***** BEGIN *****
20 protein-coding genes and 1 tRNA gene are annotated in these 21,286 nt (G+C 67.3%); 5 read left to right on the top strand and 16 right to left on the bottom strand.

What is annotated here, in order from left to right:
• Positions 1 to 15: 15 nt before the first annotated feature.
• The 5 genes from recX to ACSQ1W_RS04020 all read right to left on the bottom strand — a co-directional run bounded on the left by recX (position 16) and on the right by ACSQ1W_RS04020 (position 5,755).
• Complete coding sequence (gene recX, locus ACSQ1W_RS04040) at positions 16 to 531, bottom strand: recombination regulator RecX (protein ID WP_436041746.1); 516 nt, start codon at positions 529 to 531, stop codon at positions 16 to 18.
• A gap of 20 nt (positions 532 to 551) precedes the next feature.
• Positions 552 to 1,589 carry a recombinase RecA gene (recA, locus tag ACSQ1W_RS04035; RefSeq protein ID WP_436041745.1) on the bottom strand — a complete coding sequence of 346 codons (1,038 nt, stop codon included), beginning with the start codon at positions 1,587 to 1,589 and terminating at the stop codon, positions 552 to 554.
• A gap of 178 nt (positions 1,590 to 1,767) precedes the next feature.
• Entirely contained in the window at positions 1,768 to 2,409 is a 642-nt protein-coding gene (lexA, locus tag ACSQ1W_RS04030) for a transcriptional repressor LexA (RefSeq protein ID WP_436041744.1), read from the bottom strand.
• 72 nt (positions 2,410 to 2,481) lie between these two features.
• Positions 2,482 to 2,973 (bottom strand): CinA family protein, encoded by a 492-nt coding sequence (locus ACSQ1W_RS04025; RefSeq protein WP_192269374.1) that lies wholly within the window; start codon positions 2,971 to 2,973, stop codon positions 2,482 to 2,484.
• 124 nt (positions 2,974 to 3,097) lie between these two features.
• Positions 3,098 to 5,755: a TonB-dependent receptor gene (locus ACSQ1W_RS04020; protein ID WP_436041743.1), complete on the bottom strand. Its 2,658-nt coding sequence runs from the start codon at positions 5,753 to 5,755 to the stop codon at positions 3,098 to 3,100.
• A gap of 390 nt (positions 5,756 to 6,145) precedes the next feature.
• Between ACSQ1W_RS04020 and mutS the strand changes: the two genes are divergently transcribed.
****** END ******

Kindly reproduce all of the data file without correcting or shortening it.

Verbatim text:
20 protein-coding genes and 1 tRNA gene are annotated in these 21,286 nt (G+C 67.3%); 5 read left to right on the top strand and 16 right to left on the bottom strand.

What is annotated here, in order from left to right:
• Positions 1 to 15: 15 nt before the first annotated feature.
• The 5 genes from recX to ACSQ1W_RS04020 all read right to left on the bottom strand — a co-directional run bounded on the left by recX (position 16) and on the right by ACSQ1W_RS04020 (position 5,755).
• Complete coding sequence (gene recX, locus ACSQ1W_RS04040) at positions 16 to 531, bottom strand: recombination regulator RecX (protein ID WP_436041746.1); 516 nt, start codon at positions 529 to 531, stop codon at positions 16 to 18.
• A gap of 20 nt (positions 532 to 551) precedes the next feature.
• Positions 552 to 1,589 carry a recombinase RecA gene (recA, locus tag ACSQ1W_RS04035; RefSeq protein ID WP_436041745.1) on the bottom strand — a complete coding sequence of 346 codons (1,038 nt, stop codon included), beginning with the start codon at positions 1,587 to 1,589 and terminating at the stop codon, positions 552 to 554.
• A gap of 178 nt (positions 1,590 to 1,767) precedes the next feature.
• Entirely contained in the window at positions 1,768 to 2,409 is a 642-nt protein-coding gene (lexA, locus tag ACSQ1W_RS04030) for a transcriptional repressor LexA (RefSeq protein ID WP_436041744.1), read from the bottom strand.
• 72 nt (positions 2,410 to 2,481) lie between these two features.
• Positions 2,482 to 2,973 (bottom strand): CinA family protein, encoded by a 492-nt coding sequence (locus ACSQ1W_RS04025; RefSeq protein WP_192269374.1) that lies wholly within the window; start codon positions 2,971 to 2,973, stop codon positions 2,482 to 2,484.
• 124 nt (positions 2,974 to 3,097) lie between these two features.
• Positions 3,098 to 5,755: a TonB-dependent receptor gene (locus ACSQ1W_RS04020; protein ID WP_436041743.1), complete on the bottom strand. Its 2,658-nt coding sequence runs from the start codon at positions 5,753 to 5,755 to the stop codon at positions 3,098 to 3,100.
• A gap of 390 nt (positions 5,756 to 6,145) precedes the next feature.
• Between ACSQ1W_RS04020 and mutS the strand changes: the two genes are divergently transcribed.